Meanwhile Elizabeth Swann (Kiera Knightley), Captain Barbossa (Geoffrey Rush) and the rest of the Black Pearl crew are in Singapore, hoping to convince Sao Feng (Chow Yun Fat), the Pirate Lord of the South China Sea, to lend them the map to World's End. Sao Feng isn't feeling too charitable, considering that Elizabeth's betrothed beau Will Turner (Orlando Bloom) was caught trying to steal the thing. During an ambush by the British Royal Navy, Sao Feng agrees to loan Elizabeth the map, along with his best ship, for the journey to World's End. Elizabeth, Barbossa, Gibbs (Kevin McNally) and the rest of the crew – including the mysterious voodoo priestess Tia Dalma (Naomie Harris) and the undead monkey – set off to rescue Captain Jack Sparrow.

Taking the story to far-off Singapore should have been the first clue as to the breadth of this third chapter in the Pirates of the Caribbean saga. At World's End is epic on an obscene scale. We see Port Royal and Singapore, and the twilight realm of the frozen Arctic (which was one of my favorite scenes of the movie) and quite a number of other places including the pirate bastion called Shipwreck Cove, where the Brethren Court – the nine pirate lords throughout the world – meet. Where The Curse of the Black Pearl and Dead Man's Chest took place in the Caribbean and Atlantic, At World's End spans the entire globe and beyond.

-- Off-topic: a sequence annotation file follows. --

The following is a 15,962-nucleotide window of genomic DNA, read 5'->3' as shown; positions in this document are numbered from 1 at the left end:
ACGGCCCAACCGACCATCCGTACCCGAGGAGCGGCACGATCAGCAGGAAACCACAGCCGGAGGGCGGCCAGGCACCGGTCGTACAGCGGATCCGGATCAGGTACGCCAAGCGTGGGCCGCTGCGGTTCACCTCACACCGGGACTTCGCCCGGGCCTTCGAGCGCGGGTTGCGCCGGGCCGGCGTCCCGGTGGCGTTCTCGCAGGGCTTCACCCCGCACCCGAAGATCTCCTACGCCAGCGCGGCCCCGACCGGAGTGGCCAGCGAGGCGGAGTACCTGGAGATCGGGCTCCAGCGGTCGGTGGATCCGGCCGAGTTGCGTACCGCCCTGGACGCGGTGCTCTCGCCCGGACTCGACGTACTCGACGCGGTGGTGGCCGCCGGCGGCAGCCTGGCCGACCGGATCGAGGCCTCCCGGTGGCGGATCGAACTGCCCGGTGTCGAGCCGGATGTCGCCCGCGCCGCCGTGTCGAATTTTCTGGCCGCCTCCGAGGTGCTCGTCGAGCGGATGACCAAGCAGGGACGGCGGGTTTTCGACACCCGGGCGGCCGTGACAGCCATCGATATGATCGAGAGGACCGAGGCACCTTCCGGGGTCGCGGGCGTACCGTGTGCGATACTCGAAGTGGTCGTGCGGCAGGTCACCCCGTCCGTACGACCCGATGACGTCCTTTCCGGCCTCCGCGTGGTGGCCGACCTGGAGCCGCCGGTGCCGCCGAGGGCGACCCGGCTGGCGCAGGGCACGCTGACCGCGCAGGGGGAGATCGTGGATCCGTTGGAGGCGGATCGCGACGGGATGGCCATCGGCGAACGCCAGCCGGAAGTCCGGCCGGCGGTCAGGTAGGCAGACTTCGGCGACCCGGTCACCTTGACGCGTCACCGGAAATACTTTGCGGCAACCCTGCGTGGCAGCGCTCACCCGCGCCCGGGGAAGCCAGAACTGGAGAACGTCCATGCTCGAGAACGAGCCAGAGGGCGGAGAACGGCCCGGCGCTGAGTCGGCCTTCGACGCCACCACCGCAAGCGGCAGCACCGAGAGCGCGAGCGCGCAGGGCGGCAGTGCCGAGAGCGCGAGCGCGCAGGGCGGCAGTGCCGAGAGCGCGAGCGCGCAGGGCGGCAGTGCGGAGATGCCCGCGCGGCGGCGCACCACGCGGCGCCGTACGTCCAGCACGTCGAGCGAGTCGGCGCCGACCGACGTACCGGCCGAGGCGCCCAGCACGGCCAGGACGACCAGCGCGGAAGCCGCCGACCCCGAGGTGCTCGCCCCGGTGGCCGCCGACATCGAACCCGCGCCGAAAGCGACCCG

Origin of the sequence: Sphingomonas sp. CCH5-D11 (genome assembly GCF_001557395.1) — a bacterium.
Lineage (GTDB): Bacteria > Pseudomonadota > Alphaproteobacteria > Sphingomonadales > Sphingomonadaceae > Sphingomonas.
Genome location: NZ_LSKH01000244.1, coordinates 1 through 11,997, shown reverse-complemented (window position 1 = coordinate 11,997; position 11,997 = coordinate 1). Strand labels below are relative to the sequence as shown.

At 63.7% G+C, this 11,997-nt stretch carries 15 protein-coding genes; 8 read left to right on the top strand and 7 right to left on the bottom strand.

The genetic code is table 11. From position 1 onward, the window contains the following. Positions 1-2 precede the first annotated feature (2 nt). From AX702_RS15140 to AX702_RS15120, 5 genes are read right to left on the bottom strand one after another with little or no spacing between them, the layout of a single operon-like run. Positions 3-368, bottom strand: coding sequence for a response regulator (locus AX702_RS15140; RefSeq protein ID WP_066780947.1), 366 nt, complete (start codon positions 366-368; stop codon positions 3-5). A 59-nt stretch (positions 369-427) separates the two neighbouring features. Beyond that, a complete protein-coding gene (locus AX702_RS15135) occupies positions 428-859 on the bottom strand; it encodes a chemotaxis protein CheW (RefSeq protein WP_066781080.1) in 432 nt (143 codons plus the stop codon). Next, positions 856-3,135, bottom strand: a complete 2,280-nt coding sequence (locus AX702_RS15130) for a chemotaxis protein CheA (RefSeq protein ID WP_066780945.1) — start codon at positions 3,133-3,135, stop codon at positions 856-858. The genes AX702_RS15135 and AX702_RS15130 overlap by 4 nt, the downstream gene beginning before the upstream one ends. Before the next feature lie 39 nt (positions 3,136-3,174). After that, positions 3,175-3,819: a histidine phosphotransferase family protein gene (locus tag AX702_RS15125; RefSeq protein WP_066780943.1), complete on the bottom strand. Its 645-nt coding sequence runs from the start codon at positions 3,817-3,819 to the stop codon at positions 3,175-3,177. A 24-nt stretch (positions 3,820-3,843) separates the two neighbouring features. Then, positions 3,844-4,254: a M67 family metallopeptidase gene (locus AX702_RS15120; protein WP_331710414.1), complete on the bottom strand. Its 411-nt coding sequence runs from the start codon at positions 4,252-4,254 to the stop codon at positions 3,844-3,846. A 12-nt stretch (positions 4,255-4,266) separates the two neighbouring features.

But then Elizabeth and her crew go over the literal World's End (guess the world is flat after all) and we get to see Davy Jones' Locker: the place where those who owe a debt to Jones go to pay it off. It's at this point that I totally forgot this movie was directed by Gore Verbinski and it became, instead, a film by Terry Gilliam. I thought that even before reading reviews from other people who thought the same thing, too. Here we finally get to see Captain Jack Sparrow (Johnny Depp, in maybe his best portrayal of the character yet). Davy Jones' Locker is a vast desert wasteland that wrecks havoc with one's sanity (just like a Gilliam movie is apt to do to the viewer). Quite a bit of revelation about Sparrow in this part: maybe more than we ever cared to know, even. Sparrow is rescued and just as important, the Black Pearl is recovered (I'm trying hard not to "spoil" too much of the details here) and after Sparrow figures out the World's End map, our heroes are back in the realm of the living.